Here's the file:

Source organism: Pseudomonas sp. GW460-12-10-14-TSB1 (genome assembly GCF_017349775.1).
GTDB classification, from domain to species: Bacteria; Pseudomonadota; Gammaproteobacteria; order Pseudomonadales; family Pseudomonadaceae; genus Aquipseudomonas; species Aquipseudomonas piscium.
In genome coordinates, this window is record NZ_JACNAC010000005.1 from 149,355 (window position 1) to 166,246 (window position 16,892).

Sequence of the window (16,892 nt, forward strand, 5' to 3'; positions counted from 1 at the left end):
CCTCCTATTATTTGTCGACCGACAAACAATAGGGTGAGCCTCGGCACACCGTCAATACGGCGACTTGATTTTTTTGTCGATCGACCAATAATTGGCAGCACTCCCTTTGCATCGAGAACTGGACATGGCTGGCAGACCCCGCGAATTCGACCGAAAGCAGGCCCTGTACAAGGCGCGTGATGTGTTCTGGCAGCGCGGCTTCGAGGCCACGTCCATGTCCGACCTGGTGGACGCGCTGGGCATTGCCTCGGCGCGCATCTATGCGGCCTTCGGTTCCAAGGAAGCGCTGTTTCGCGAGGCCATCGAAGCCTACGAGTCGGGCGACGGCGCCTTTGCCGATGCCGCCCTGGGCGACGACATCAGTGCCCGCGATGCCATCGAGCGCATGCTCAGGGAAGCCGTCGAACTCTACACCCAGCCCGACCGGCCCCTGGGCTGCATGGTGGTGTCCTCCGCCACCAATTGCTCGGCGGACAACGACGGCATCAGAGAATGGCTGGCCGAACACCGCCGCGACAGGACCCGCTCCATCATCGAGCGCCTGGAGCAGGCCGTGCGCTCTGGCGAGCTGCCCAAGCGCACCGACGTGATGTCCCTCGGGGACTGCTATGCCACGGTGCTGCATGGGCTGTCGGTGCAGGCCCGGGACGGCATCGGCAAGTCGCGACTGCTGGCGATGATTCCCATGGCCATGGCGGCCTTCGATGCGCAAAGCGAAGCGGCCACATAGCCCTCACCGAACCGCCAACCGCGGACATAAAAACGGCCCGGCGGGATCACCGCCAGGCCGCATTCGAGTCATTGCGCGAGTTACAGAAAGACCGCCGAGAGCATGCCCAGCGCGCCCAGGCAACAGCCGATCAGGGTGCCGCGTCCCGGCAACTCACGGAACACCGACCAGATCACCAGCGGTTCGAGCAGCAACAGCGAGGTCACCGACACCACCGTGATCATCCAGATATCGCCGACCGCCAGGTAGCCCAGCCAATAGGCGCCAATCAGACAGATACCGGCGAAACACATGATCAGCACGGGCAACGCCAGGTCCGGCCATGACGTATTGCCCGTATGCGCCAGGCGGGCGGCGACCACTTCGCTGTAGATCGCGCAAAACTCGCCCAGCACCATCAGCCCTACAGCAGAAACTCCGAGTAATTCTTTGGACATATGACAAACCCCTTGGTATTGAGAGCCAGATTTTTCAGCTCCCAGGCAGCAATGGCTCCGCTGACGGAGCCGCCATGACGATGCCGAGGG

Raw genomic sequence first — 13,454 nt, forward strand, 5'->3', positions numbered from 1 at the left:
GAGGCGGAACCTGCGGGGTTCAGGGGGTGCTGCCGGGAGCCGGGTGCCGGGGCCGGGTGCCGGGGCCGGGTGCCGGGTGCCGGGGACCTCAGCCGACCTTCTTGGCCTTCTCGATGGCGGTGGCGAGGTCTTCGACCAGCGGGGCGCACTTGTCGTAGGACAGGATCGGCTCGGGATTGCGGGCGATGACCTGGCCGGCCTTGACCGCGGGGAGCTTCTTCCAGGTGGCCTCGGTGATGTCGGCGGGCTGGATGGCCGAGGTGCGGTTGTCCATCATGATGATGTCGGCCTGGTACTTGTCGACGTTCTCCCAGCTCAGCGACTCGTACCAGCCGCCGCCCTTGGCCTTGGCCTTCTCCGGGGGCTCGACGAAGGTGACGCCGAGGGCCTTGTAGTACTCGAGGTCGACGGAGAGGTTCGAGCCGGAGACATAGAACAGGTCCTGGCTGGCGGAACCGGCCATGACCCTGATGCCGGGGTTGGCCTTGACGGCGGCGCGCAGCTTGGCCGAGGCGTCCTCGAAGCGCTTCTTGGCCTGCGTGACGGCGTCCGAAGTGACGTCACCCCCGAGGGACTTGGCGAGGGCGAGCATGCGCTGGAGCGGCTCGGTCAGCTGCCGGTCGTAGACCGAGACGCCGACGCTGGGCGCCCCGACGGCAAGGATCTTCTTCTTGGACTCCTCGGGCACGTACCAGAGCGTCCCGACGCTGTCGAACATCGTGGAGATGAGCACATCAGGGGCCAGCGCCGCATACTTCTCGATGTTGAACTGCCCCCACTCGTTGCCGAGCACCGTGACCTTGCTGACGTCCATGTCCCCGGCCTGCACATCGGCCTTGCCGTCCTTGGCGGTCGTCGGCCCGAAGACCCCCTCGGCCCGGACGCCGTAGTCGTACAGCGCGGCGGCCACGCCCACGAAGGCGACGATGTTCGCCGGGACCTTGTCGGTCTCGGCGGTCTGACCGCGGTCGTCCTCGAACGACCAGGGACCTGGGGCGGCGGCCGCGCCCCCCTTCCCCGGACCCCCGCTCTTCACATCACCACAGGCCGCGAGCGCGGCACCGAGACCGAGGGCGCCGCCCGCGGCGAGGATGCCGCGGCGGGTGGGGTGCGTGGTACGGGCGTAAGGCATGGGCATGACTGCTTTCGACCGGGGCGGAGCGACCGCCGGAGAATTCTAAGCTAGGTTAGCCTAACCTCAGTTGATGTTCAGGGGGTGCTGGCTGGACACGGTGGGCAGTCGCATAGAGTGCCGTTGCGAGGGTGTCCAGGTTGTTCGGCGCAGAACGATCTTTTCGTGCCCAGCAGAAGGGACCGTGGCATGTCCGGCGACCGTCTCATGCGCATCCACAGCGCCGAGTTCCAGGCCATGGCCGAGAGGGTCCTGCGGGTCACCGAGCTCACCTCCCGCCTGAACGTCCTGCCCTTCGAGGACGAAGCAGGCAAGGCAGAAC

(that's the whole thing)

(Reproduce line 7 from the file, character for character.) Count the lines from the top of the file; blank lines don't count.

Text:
GAGGCGGAACCTGCGGGGTTCAGGGGGTGCTGCCGGGAGCCGGGTGCCGGGGCCGGGTGCCGGGGCCGGGTGCCGGGTGCCGGGGACCTCAGCCGACCTTCTTGGCCTTCTCGATGGCGGTGGCGAGGTCTTCGACCAGCGGGGCGCACTTGTCGTAGGACAGGATCGGCTCGGGATTGCGGGCGATGACCTGGCCGGCCTTGACCGCGGGGAGCTTCTTCCAGGTGGCCTCGGTGATGTCGGCGGGCTGGATGGCCGAGGTGCGGTTGTCCATCATGATGATGTCGGCCTGGTACTTGTCGACGTTCTCCCAGCTCAGCGACTCGTACCAGCCGCCGCCCTTGGCCTTGGCCTTCTCCGGGGGCTCGACGAAGGTGACGCCGAGGGCCTTGTAGTACTCGAGGTCGACGGAGAGGTTCGAGCCGGAGACATAGAACAGGTCCTGGCTGGCGGAACCGGCCATGACCCTGATGCCGGGGTTGGCCTTGACGGCGGCGCGCAGCTTGGCCGAGGCGTCCTCGAAGCGCTTCTTGGCCTGCGTGACGGCGTCCGAAGTGACGTCACCCCCGAGGGACTTGGCGAGGGCGAGCATGCGCTGGAGCGGCTCGGTCAGCTGCCGGTCGTAGACCGAGACGCCGACGCTGGGCGCCCCGACGGCAAGGATCTTCTTCTTGGACTCCTCGGGCACGTACCAGAGCGTCCCGACGCTGTCGAACATCGTGGAGATGAGCACATCAGGGGCCAGCGCCGCATACTTCTCGATGTTGAACTGCCCCCACTCGTTGCCGAGCACCGTGACCTTGCTGACGTCCATGTCCCCGGCCTGCACATCGGCCTTGCCGTCCTTGGCGGTCGTCGGCCCGAAGACCCCCTCGGCCCGGACGCCGTAGTCGTACAGCGCGGCGGCCACGCCCACGAAGGCGACGATGTTCGCCGGGACCTTGTCGGTCTCGGCGGTCTGACCGCGGTCGTCCTCGAACGACCAGGGACCTGGGGCGGCGGCCGCGCCCCCCTTCCCCGGACCCCCGCTCTTCACATCACCACAGGCCGCGAGCGCGGCACCGAGACCGAGGGCGCCGCCCGCGGCGAGGATGCCGCGGCGGGTGGGGTGCGTGGTACGGGCGTAAGGCATGGGCATGACTGCTTTCGACCGGGGCGGAGCGACCGCCGGAGAATTCTAAGCTAGGTTAGCCTAACCTCAGTTGATGTTCAGGGGGTGCTGGCTGGACACGGTGGGCAGTCGCATAGAGTGCCGTTGCGAGGGTGTCCAGGTTGTTCGGCGCAGAACGATCTTTTCGTGCCCAGCAGAAGGGACCGTGGCATGTCCGGCGACCGTCTCATGCGCATCCACAGCGCCGAGTTCCAGGCCATGGCCGAGAGGGTCCTGCGGGTCACCGAGCTCACCTCCCGCCTGAACGTCCTGCCCTTCGAGGACGAAGCAGGCAAGGCAGAAC